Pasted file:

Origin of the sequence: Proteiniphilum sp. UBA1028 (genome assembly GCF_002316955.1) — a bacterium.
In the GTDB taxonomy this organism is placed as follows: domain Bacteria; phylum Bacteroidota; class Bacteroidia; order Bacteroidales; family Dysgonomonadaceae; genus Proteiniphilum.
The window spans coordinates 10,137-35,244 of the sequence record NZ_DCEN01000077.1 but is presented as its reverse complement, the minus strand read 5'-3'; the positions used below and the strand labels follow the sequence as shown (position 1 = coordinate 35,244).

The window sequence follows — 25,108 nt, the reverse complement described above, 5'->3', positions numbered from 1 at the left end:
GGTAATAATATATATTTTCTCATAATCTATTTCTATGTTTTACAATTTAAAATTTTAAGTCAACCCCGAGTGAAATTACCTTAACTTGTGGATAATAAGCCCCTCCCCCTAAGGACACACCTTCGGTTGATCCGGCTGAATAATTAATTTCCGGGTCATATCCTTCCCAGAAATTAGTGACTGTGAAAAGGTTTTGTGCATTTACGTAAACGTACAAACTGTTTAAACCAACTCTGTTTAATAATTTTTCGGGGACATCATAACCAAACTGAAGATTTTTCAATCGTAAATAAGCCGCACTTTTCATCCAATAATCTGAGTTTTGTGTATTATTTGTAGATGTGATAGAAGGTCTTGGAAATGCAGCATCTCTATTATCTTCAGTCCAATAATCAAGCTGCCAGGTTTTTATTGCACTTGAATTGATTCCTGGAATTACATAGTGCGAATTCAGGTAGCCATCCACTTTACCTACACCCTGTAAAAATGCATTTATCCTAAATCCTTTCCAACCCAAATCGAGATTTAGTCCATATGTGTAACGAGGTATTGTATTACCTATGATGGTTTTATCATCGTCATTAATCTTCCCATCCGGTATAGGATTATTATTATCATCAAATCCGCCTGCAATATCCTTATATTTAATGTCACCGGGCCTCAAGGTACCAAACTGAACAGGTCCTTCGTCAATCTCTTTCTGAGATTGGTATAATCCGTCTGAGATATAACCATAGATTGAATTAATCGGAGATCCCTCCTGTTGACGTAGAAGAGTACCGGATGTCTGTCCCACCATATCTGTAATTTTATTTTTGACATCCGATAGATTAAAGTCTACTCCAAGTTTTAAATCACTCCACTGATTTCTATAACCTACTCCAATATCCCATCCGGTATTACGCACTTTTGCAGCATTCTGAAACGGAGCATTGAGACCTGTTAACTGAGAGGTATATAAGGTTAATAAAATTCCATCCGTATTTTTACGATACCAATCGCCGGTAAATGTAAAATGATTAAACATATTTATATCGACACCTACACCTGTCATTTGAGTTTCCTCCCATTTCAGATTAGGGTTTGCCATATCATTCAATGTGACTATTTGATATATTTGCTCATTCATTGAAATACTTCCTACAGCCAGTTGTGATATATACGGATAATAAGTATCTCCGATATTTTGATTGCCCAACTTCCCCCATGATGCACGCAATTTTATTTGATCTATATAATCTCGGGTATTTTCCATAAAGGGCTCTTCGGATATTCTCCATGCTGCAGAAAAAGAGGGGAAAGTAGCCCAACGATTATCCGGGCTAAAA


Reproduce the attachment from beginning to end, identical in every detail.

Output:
Origin of the sequence: Proteiniphilum sp. UBA1028 (genome assembly GCF_002316955.1) — a bacterium.
In the GTDB taxonomy this organism is placed as follows: domain Bacteria; phylum Bacteroidota; class Bacteroidia; order Bacteroidales; family Dysgonomonadaceae; genus Proteiniphilum.
The window spans coordinates 10,137-35,244 of the sequence record NZ_DCEN01000077.1 but is presented as its reverse complement, the minus strand read 5'-3'; the positions used below and the strand labels follow the sequence as shown (position 1 = coordinate 35,244).

The window sequence follows — 25,108 nt, the reverse complement described above, 5'->3', positions numbered from 1 at the left end:
GGTAATAATATATATTTTCTCATAATCTATTTCTATGTTTTACAATTTAAAATTTTAAGTCAACCCCGAGTGAAATTACCTTAACTTGTGGATAATAAGCCCCTCCCCCTAAGGACACACCTTCGGTTGATCCGGCTGAATAATTAATTTCCGGGTCATATCCTTCCCAGAAATTAGTGACTGTGAAAAGGTTTTGTGCATTTACGTAAACGTACAAACTGTTTAAACCAACTCTGTTTAATAATTTTTCGGGGACATCATAACCAAACTGAAGATTTTTCAATCGTAAATAAGCCGCACTTTTCATCCAATAATCTGAGTTTTGTGTATTATTTGTAGATGTGATAGAAGGTCTTGGAAATGCAGCATCTCTATTATCTTCAGTCCAATAATCAAGCTGCCAGGTTTTTATTGCACTTGAATTGATTCCTGGAATTACATAGTGCGAATTCAGGTAGCCATCCACTTTACCTACACCCTGTAAAAATGCATTTATCCTAAATCCTTTCCAACCCAAATCGAGATTTAGTCCATATGTGTAACGAGGTATTGTATTACCTATGATGGTTTTATCATCGTCATTAATCTTCCCATCCGGTATAGGATTATTATTATCATCAAATCCGCCTGCAATATCCTTATATTTAATGTCACCGGGCCTCAAGGTACCAAACTGAACAGGTCCTTCGTCAATCTCTTTCTGAGATTGGTATAATCCGTCTGAGATATAACCATAGATTGAATTAATCGGAGATCCCTCCTGTTGACGTAGAAGAGTACCGGATGTCTGTCCCACCATATCTGTAATTTTATTTTTGACATCCGATAGATTAAAGTCTACTCCAAGTTTTAAATCACTCCACTGATTTCTATAACCTACTCCAATATCCCATCCGGTATTACGCACTTTTGCAGCATTCTGAAACGGAGCATTGAGACCTGTTAACTGAGAGGTATATAAGGTTAATAAAATTCCATCCGTATTTTTACGATACCAATCGCCGGTAAATGTAAAATGATTAAACATATTTATATCGACACCTACACCTGTCATTTGAGTTTCCTCCCATTTCAGATTAGGGTTTGCCATATCATTCAATGTGACTATTTGATATATTTGCTCATTCATTGAAATACTTCCTACAGCCAGTTGTGATATATACGGATAATAAGTATCTCCGATATTTTGATTGCCCAACTTCCCCCATGATGCACGCAATTTTATTTGATCTATATAATCTCGGGTATTTTCCATAAAGGGCTCTTCGGATATTCTCCATGCTGCAGAAAAAGAGGGGAAAGTAGCCCAACGATTATCCGGGCTAAAA